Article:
Articulated 3D Parts: How to Print Joints
Printing joints can be intimidating for inexperienced 3D printer users. Even for veteran additive manufacturing enthusiasts, there are some articulated designs that can be hard to print perfectly. But with a couple of tweaks and good old-fashioned trial and error, it is possible to print any joints in your designs comfortably.
Here are some tips on how.
Different Types of Joints
While the word “joint” gets used as an umbrella term, there is obviously more than one type of joint. Articulated parts are broken into sub-categories, depending on how the joint itself gets printed and interlocks with the rest of the print.
Cantilever joints are a type of snap-fit joint that relies on the flexibility of the printed model. They are usually made of two parts. A part that bends a little when pushed towards the socket is supposed to snap in and the part that holds the snapped section. Seatbelts buckles are a good example of cantilever joints.
Annular joints are fairly similar to cantilever joints as they also snap into place thanks to the flexibility of the printed part. But annular joints are circular at the point of connection. They also come with the advantage of being able to move in one direction. A pan and its cap are basically what an annular joint is.
Interlocking parts are some of the most popular articulated prints. Their structure and function are fairly simple, and it is easy to print them perfectly. These parts stay together thanks to the friction between the different sections and can move in one direction, back and forth.
These three are pretty much the most popular ones. There are others but the tips to print them properly apply to most of them the same.
How to Print Joints
And now for some tips. Everything you do when 3D printing an articulated model with joints should be adjusted with the function of the joint in mind. How does the part move, what are the required properties, and what should be done in terms of precision so the part functions perfectly?
Dimensional Accuracy is Crucial
In order for the part to move at the joint with no issues, the print’s dimensional accuracy should be as close to the original design as possible. Common 3D printing problems like warping, shrinking, or layer shifting will likely ruin the function of the part and you will have to print it again. Some of the general rules for getting better dimensional accuracy are;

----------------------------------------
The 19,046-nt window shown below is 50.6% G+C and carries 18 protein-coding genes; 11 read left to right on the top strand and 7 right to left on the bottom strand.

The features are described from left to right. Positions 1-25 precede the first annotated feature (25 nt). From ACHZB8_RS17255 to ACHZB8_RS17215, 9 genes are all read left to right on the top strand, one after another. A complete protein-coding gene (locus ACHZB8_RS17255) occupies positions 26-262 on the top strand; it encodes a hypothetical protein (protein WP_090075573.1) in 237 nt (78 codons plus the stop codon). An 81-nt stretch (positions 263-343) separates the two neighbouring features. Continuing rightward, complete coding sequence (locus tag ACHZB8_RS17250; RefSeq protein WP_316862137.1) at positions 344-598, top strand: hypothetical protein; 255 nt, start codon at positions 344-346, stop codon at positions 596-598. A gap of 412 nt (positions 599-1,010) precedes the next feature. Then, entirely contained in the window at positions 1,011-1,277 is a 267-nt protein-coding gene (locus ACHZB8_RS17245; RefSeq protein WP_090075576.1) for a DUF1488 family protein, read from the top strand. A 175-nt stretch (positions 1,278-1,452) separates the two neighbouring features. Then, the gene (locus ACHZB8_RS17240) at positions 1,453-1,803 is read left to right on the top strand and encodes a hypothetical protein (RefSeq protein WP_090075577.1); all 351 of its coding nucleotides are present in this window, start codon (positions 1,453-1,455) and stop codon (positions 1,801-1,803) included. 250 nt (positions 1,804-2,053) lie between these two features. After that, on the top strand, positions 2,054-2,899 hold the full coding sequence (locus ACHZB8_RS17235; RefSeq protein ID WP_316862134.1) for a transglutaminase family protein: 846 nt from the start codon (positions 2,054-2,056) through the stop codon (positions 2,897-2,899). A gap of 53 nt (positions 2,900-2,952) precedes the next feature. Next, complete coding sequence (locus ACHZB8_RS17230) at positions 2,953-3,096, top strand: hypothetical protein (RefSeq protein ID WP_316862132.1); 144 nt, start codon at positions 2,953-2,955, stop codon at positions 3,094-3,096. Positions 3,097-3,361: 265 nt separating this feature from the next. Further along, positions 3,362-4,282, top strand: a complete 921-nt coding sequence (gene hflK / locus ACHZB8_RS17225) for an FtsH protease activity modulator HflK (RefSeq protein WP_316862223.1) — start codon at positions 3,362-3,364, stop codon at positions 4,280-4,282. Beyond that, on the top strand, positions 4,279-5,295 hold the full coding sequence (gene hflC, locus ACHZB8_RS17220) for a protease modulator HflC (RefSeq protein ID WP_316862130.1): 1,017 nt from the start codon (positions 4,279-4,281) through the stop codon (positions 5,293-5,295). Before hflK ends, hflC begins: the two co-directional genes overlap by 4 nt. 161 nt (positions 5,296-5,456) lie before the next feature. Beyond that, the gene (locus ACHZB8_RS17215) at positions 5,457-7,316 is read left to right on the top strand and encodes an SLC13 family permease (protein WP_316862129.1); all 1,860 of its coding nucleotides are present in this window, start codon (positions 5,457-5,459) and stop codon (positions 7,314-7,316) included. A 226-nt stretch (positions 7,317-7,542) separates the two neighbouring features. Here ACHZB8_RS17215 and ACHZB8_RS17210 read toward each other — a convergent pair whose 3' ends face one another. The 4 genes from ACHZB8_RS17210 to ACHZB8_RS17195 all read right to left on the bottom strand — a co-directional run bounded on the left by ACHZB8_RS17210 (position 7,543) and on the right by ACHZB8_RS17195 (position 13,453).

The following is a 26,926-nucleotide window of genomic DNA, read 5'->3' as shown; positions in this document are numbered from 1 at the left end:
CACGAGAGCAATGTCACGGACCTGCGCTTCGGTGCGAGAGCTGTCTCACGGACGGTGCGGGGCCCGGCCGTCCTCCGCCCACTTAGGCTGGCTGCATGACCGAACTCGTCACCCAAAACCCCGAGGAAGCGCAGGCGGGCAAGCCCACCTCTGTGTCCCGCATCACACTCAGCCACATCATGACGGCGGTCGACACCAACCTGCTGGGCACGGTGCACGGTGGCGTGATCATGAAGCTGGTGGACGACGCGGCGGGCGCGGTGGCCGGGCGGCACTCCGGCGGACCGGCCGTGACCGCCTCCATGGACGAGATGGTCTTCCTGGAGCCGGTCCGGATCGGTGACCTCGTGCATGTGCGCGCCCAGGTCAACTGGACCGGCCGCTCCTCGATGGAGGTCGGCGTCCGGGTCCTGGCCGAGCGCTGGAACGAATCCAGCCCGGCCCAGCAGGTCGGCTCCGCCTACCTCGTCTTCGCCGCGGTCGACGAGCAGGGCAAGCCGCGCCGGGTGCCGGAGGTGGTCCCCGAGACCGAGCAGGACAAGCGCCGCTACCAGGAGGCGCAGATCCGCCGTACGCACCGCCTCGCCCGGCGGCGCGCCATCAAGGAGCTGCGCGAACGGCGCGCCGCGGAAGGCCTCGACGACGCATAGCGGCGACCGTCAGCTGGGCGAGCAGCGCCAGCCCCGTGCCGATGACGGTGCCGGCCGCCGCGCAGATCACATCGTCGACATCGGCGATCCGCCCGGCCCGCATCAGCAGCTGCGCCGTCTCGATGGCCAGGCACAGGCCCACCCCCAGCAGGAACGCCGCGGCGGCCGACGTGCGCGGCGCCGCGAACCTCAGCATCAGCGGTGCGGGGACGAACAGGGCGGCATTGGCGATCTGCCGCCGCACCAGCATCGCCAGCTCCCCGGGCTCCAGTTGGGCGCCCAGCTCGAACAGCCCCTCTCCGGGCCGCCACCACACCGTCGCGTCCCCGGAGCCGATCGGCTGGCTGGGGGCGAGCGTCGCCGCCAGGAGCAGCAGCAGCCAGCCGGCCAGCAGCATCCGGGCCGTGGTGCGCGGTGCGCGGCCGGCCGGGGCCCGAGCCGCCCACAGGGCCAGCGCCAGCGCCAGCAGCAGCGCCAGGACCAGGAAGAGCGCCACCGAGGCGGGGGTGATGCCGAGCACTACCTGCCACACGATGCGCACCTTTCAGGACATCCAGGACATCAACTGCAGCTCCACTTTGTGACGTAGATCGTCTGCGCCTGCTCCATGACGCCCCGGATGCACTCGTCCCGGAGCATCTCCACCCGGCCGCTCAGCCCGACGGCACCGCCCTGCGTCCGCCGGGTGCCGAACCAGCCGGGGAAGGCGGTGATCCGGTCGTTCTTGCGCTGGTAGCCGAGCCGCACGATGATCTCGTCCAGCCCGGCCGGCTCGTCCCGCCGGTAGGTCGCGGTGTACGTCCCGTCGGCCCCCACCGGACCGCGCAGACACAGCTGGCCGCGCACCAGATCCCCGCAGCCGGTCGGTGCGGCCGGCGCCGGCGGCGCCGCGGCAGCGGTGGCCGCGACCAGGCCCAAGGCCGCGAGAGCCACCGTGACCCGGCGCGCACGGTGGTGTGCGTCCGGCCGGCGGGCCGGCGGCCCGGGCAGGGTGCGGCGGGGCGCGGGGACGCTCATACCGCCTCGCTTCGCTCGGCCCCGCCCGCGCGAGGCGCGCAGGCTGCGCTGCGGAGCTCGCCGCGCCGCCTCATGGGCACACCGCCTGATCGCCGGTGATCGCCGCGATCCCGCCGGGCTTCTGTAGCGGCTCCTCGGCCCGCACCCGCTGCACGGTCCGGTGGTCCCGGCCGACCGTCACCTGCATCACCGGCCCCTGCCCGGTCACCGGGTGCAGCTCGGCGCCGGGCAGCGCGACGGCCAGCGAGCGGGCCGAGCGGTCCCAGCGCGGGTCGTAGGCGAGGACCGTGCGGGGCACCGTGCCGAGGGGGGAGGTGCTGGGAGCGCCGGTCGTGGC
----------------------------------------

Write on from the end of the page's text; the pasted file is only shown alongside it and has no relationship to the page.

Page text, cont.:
- Allow the part to cool down slowly to avoid warping,
- Calibrate your device before starting,
- Print slowly to avoid sub-part precision,
- Print with PLA or PET-G if your device doesn’t have an enclosure,
- Print with a fresh spool of filament.
For some more tips on getting better dimensional accuracy, read: How to Achieve Better Dimensional Accuracy in Your 3D Prints
Leave Room for Flexibility
Before printing an articulated part, you should probably plan ahead and make sure that the part is sufficiently flexible. If the print is too stiff, some parts won’t bend enough to interlock or snap together.
To avoid making the part too stiff, try not to print it with an infill density of higher than 75%. This will ensure a proper level of flexibility without making the part too stiff. You can also use an infill pattern such as gyroid to add to the flexibility.
Still don’t forget that flexibility is a double-edged sword when it comes to printing interlocking or snap-fit parts. If the part is too flexible it will have trouble staying in the place it is supposed to and will come out with little force.
Ensure Joint Strength with Orientation
As most of us know, one of the most obvious shortcomings of FDM 3D printing is the layer lines. Even if you get perfect layer adhesion in every single print, these lines will be the weakest part of any given print and will be the likely breaking point.
To stop your joints from breaking easily, we advise adjusting the orientation of the model before starting to print. The joints should point parallel to the layer lines if you want to add longevity to the part.
Compensate for Scaling
Let’s say you find the perfect articulated model but the original size of the model is a little too big or small for your liking. Scaling the model on the slicer would likely be the first solution that comes to your mind. If you try this, there is a good chance that the printed part won’t function properly and different parts won’t fit together. This is because the tolerance and clearance stay the same even if the scaling is changed.
A clearance of 0.2 mm-0.6 mm is recommended for all prints with 0.3mm being accepted as the gold standard. So it is advised that you rearrange the model on CAD software before starting to print process and set the clearance somewhere between this range.
As you can see, there is nothing to be intimidated by. Dimensional accuracy, flexibility, and clearance are the only things you need to worry about. As long as you get the tolerances right and do the orientation correctly, your articulated parts will be perfectly fine. If you don’t get good results the first time, trial and error will improve your results in time.